Contribution of traditional knowledge towards sustainable use, conservation and management of Afzelia africana in north western Uganda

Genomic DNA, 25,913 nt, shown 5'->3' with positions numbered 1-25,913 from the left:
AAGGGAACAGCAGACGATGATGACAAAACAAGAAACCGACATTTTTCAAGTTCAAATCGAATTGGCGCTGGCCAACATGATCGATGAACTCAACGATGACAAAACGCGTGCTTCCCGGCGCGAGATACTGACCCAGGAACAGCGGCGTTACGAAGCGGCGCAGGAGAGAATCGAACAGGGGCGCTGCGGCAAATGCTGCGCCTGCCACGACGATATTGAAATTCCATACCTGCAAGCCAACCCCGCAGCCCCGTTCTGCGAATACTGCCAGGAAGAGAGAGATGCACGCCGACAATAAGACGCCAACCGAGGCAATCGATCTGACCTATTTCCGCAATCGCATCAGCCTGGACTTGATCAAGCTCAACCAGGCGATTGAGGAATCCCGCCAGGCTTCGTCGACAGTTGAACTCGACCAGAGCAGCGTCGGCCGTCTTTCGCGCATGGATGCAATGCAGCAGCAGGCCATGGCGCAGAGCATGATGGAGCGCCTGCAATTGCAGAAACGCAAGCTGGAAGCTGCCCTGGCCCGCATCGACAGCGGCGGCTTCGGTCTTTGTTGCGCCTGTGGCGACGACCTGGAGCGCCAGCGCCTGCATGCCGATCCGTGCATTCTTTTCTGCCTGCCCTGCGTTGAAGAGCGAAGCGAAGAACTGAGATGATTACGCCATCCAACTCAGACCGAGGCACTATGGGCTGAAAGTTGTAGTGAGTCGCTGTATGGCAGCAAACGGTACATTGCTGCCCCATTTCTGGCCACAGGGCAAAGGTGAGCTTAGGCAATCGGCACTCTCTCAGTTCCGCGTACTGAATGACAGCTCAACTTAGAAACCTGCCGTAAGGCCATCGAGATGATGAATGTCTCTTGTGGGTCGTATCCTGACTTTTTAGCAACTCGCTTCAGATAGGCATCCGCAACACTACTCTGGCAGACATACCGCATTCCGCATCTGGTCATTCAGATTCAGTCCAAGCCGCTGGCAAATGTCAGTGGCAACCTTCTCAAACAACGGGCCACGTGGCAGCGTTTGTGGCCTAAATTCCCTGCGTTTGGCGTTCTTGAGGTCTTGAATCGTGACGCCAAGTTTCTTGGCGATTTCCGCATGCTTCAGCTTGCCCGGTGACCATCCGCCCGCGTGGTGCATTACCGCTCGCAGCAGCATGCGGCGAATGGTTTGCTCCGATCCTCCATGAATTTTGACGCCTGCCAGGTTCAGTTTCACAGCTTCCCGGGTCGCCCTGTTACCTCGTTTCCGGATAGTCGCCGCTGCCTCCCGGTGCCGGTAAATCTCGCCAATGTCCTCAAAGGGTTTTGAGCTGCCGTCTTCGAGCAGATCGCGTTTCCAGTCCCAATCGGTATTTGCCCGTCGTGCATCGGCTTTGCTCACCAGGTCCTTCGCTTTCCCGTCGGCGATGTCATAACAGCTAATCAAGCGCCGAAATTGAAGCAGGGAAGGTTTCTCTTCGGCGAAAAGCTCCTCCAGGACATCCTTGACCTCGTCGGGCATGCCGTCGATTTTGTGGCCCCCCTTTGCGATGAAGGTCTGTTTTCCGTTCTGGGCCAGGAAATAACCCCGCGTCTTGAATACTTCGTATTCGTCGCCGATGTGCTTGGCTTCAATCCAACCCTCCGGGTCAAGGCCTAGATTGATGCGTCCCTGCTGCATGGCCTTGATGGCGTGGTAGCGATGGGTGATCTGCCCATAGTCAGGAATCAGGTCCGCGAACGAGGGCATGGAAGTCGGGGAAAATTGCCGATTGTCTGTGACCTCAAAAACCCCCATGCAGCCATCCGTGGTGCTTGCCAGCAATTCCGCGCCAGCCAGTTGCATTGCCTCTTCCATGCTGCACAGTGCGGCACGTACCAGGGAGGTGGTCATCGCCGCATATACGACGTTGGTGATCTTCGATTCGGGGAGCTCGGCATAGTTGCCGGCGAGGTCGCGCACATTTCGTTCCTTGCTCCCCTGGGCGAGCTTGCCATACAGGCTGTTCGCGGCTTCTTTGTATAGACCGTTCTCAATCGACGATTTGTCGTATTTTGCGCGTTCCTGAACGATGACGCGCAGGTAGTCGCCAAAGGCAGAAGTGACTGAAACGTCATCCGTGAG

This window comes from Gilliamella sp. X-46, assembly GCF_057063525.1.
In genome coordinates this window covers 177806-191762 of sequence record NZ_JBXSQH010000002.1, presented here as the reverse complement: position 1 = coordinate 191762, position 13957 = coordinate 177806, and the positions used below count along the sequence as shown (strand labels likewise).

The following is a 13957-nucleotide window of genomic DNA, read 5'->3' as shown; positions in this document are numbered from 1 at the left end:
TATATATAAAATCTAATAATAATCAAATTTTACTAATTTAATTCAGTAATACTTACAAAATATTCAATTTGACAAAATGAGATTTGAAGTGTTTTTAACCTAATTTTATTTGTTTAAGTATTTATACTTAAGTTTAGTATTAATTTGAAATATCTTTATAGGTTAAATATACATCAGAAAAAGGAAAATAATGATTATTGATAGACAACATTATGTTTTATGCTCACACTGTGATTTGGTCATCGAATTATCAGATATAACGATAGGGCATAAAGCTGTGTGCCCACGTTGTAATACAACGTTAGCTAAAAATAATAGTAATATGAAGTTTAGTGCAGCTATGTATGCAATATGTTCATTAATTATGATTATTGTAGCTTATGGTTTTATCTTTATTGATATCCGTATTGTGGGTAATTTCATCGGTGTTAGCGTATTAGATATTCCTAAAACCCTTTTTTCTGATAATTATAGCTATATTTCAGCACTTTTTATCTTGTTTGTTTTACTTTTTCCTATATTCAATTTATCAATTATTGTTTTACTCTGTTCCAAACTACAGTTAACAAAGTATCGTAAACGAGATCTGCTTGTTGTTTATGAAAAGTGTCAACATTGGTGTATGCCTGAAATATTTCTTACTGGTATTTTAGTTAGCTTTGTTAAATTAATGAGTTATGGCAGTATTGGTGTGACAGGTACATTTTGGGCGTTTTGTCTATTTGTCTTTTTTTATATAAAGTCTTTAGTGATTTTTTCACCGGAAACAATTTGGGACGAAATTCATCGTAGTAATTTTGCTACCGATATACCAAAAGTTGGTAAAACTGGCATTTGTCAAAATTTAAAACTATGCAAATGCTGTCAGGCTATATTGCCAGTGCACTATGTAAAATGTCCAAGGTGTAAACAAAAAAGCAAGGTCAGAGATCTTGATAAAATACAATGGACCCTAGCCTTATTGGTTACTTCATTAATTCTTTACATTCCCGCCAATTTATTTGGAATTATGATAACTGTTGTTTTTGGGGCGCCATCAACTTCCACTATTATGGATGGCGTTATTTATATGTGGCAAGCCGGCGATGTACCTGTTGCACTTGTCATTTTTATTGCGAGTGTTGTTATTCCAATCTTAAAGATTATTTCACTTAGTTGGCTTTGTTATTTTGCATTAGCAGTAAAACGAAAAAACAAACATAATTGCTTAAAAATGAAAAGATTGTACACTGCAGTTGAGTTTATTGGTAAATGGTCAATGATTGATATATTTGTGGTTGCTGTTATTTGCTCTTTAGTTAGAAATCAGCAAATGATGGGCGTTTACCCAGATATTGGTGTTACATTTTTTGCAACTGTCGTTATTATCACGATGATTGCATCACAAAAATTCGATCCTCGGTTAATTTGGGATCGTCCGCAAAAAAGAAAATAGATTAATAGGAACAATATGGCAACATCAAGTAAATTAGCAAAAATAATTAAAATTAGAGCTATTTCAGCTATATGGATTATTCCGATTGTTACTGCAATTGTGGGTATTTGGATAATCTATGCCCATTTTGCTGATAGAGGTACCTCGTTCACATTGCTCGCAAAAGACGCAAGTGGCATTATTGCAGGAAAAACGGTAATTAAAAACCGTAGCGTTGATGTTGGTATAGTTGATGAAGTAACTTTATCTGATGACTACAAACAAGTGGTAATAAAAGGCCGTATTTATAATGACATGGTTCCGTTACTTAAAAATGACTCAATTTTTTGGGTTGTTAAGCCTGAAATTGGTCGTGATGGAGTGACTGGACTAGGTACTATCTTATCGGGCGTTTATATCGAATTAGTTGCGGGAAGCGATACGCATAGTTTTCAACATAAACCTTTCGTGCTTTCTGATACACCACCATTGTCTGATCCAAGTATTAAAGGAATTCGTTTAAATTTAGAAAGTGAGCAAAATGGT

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Afzelia africana is under threat in Uganda due to excessive exploitation, despite the ban on the harvest of the species and its products.Further, there is a dearth of information on the status, use, perceived value, ecological importance and management of the species in Uganda.This study therefore set out to document the traditional Knowledge, management and Utilization of A. africana in North Western Uganda. Specifically, the study (i) determined the traditional uses and value of A. africana, (ii) assessed the relationships between socio-economic variables and local use of A. africana,(iii) determined the community perception of the abundance and distribution of A. africana and (iv) assessed the harvesting, management and conservation practices of A. africana among communities in Yumbe district, Uganda.This study adopted a stratified random sampling technique where the target population was stratified at two levels based on gender and age. Data was collected among 200 households, through a cross-sectional survey using semi-structured household interviews and key informant interviews with 10 Key Informants. Both quantitative and qualitative information was collected in a cross-sectional survey. The data was analyzed using descriptive statistics, Organ Use Value andEthnobotanical use value. The findings showed that A. africana is a multipurpose tree that is extensively exploited for material, social, fuel wood and medicinal purposes, respectively, by all household members. It emerged that age, gender, and sociocultural groups are determinants of traditional knowledge and use value of plant species with a negative correlation observed between age and use of Afzelia africana. Also men utilized Afzelia africana more than the females in the study area however,similarities in the utilisation were observed among gender groups in different tribes.In the study, A. africana is distributed across several habitats though it mainly occurred in the protected areas. The study confirmed that A. africana is rare (92%) majorly because of excessive harvest for logs (78.5%) and not actively protected(59%) by the locals. According to the respondents, A.africana majorly required nosilvicultural management(47%), however on farmland and around human settlements, some management interventions included pruning (27%), weeding (17%) and mulching (12%) among others. Also, most(52%) of the locals are aware of the ban on the harvest of A.africana and its products but argue that it would not impact the traditional management practices and also not halt the over exploitation of the A. africana in the study area. Some locals (41%), indicated that A. africanawas conserved / protected in the community because it was a multipurpose tree(36.1%), aided in rainfall formation(23.9%) and disaster regulation(16.1%).The study recommends that actions that encourage the preservation of traditional ecological knowledge of Afzelia africana should be put in place. These should include the socio-cultural groups according to their knowledge and preferential uses. Further, the traditional conservation and management practices including rules, taboos and sanctions should be adopted in conservation efforts. Harvesting of the species in protected areas should be prohibited with serious penalties for the culprits.